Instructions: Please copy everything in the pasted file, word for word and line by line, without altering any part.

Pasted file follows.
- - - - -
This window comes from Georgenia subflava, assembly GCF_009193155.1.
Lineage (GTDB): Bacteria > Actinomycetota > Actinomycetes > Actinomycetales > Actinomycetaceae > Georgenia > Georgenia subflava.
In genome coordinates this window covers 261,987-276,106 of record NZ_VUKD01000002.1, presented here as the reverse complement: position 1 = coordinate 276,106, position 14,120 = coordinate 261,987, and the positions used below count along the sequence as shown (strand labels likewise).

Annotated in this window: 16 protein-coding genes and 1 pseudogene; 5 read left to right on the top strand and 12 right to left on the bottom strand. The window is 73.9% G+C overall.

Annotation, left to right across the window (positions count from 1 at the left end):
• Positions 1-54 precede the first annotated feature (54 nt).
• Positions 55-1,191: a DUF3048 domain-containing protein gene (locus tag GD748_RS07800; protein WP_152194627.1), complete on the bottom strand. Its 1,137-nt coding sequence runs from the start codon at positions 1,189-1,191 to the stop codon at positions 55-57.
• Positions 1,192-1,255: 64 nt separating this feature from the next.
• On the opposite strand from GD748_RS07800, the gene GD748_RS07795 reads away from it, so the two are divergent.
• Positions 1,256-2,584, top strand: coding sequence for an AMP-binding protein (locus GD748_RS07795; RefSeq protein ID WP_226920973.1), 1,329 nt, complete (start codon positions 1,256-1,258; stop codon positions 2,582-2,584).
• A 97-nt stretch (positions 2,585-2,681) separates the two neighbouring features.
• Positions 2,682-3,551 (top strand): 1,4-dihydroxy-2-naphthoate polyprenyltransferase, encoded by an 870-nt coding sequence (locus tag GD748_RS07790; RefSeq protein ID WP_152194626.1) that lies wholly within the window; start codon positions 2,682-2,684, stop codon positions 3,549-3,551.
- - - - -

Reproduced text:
This window comes from Georgenia subflava, assembly GCF_009193155.1.
Lineage (GTDB): Bacteria > Actinomycetota > Actinomycetes > Actinomycetales > Actinomycetaceae > Georgenia > Georgenia subflava.
In genome coordinates this window covers 261,987-276,106 of record NZ_VUKD01000002.1, presented here as the reverse complement: position 1 = coordinate 276,106, position 14,120 = coordinate 261,987, and the positions used below count along the sequence as shown (strand labels likewise).

Annotated in this window: 16 protein-coding genes and 1 pseudogene; 5 read left to right on the top strand and 12 right to left on the bottom strand. The window is 73.9% G+C overall.

Annotation, left to right across the window (positions count from 1 at the left end):
• Positions 1-54 precede the first annotated feature (54 nt).
• Positions 55-1,191: a DUF3048 domain-containing protein gene (locus tag GD748_RS07800; protein WP_152194627.1), complete on the bottom strand. Its 1,137-nt coding sequence runs from the start codon at positions 1,189-1,191 to the stop codon at positions 55-57.
• Positions 1,192-1,255: 64 nt separating this feature from the next.
• On the opposite strand from GD748_RS07800, the gene GD748_RS07795 reads away from it, so the two are divergent.
• Positions 1,256-2,584, top strand: coding sequence for an AMP-binding protein (locus GD748_RS07795; RefSeq protein ID WP_226920973.1), 1,329 nt, complete (start codon positions 1,256-1,258; stop codon positions 2,582-2,584).
• A 97-nt stretch (positions 2,585-2,681) separates the two neighbouring features.
• Positions 2,682-3,551 (top strand): 1,4-dihydroxy-2-naphthoate polyprenyltransferase, encoded by an 870-nt coding sequence (locus tag GD748_RS07790; RefSeq protein ID WP_152194626.1) that lies wholly within the window; start codon positions 2,682-2,684, stop codon positions 3,549-3,551.